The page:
Keira looked at what he was typing even though she knew better.
“It’s like eavesdropping on a private conversation,” he said, snapping the laptop lid shut.
“A private conversation with yourself?” She smiled at him.
He snorted. “I guess you could say that.”
“I just did say that.”
He snorted again and turned away. “I have to get out of this stupid airplane seat and find the men’s room. If you read what I’ve been writing, I will know you did it.”
Keira watched as he stepped into the aisle, set the computer on his empty seat, and disappeared toward the back of the darkened cabin. She didn’t need his password because she’d read everything before he noticed.
“Keira looked at what he was typing even though she knew better.”
Join me at Inkberry Books in Niwot, Colorado, at 7 p.m. Saturday, November 16. What to expect: some words about writing what you know, a little reading, some Q&A, some book signing, and an author reception.
FYI, Niwot is a cool little place with friendly people who love music and serve some great food, coffee and craft beer. It’s conveniently located about halfway between Longmont, where I live, and Boulder, where I work. I stopped in at this independent bookstore recently while riding my gravel bike on the LoBo Trail and I’m looking forward to being there again soon.
If you’re in or near Boulder County on November 16, let’s meet at Inkberry Books.
I thought about my place in the world and in the universe during some quiet time this morning. My place is very small, as is yours. Humility is the word that comes to mind. It is good to remember that.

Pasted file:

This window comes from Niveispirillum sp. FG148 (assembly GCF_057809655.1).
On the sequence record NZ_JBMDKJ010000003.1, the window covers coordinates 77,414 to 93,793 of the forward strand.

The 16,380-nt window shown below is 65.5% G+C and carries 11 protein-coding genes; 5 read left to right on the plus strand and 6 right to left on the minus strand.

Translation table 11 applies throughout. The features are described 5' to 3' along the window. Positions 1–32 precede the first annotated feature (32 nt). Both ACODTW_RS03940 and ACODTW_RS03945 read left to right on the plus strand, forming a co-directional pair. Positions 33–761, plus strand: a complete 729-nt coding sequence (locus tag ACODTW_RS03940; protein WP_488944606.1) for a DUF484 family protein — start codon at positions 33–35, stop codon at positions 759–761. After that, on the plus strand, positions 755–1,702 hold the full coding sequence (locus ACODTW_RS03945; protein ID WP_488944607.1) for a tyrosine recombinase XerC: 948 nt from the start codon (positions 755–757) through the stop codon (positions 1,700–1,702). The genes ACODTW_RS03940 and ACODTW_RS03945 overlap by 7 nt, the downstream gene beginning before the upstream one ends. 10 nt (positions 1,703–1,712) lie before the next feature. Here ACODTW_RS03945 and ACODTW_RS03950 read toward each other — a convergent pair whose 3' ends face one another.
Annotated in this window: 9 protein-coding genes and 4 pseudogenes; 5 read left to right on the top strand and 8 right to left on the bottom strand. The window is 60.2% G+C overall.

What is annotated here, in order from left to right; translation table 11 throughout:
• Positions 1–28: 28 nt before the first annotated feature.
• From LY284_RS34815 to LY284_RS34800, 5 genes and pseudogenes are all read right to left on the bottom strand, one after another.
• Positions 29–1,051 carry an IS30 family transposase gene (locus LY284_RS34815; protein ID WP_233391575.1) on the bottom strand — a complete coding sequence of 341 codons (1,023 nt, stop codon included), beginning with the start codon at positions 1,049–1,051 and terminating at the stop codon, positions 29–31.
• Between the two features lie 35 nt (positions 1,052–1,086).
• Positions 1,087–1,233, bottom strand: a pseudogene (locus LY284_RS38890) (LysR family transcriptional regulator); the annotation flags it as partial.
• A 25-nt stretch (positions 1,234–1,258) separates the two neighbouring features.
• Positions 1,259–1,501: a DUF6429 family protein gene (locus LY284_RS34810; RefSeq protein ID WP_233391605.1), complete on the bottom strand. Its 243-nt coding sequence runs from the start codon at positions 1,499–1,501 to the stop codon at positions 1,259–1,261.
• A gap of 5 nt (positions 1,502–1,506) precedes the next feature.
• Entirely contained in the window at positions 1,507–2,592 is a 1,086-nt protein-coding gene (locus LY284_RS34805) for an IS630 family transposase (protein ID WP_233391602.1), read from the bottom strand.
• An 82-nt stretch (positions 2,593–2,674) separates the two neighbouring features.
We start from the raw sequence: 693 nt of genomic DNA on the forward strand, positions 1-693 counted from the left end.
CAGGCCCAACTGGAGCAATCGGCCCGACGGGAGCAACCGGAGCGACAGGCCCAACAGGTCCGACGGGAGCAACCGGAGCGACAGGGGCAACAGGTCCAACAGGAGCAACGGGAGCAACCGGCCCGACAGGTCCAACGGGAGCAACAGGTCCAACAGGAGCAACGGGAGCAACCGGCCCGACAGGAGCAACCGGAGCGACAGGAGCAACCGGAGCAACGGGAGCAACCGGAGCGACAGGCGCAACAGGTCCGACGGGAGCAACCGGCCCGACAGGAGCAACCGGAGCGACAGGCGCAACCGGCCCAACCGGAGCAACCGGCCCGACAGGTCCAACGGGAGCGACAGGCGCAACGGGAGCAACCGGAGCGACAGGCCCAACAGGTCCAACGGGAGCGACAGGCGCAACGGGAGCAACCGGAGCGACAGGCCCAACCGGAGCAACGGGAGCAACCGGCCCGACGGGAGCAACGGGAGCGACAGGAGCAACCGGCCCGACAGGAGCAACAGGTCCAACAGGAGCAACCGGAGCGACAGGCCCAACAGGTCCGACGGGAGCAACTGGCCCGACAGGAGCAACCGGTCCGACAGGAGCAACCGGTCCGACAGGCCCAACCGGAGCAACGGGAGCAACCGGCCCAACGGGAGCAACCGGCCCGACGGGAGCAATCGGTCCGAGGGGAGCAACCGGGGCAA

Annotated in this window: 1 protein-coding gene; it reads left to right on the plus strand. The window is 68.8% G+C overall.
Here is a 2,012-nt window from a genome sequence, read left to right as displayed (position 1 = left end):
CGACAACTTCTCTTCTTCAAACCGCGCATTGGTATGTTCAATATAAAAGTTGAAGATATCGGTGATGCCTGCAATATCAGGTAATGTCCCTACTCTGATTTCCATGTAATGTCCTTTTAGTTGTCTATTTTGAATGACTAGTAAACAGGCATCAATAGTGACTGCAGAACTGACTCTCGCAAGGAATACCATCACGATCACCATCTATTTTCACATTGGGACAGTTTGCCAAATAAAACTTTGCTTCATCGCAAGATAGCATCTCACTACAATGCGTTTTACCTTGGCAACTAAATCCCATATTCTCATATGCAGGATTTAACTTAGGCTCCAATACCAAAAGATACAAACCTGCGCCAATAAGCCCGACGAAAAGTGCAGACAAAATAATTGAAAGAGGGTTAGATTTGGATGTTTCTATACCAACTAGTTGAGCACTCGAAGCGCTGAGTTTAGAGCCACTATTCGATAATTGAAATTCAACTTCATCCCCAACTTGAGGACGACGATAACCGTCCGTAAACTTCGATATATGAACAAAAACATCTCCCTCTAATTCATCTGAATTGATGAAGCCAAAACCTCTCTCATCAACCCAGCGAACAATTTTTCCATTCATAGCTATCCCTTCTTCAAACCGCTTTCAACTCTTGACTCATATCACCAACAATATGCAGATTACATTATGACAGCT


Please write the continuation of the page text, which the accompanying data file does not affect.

Friday was #NationalReadABookDay, as I found out this morning. From my POV, every day should be #InternationalReadABookDay. This could keep us out of so much trouble, assuming we made good reading choices.
Not coincidentally, I’ve arranged to have both of my Detective Red Shaw novels on sale – $1.99 each for the Kindle eBook editions – for today and Sunday. Maybe a little longer…
Getting in a rut is easy, at least for me, not to mention hazardous. Not long ago I caught my rear wheel in a jagged hole in the asphalt at the intersection of St. Vrain Road and Highway 36 north of Boulder. A few pedal strokes later I was replacing a tube with not one but two cuts in it. At least I wasn’t flying downhill out of control when the tire went flat.
I found my way out of another kind of rut over the past few days simply by picking a different route for a late afternoon bike ride home from work. I alternate between bus and bike commuting on a sort of haphazard schedule and had gotten in the bad habit of pedaling the shortest, quickest way home. That route also has the most traffic, so the mind is often occupied with staying alert for drivers (and other cyclists) doing really stupid things.
The more scenic route that I’ve taken the past couple of rides home is so much nicer and relaxing that I’ve had time to think. Not only did I get out of the same-old-route rut, but as I got closer and closer to home I realized how my WIP-S (work-in-progress, slowly) will end. I came home and wrote the last few paragraphs.
Now that I know where I’m going, I can work on filling the gap between a halfway written novel and the very end.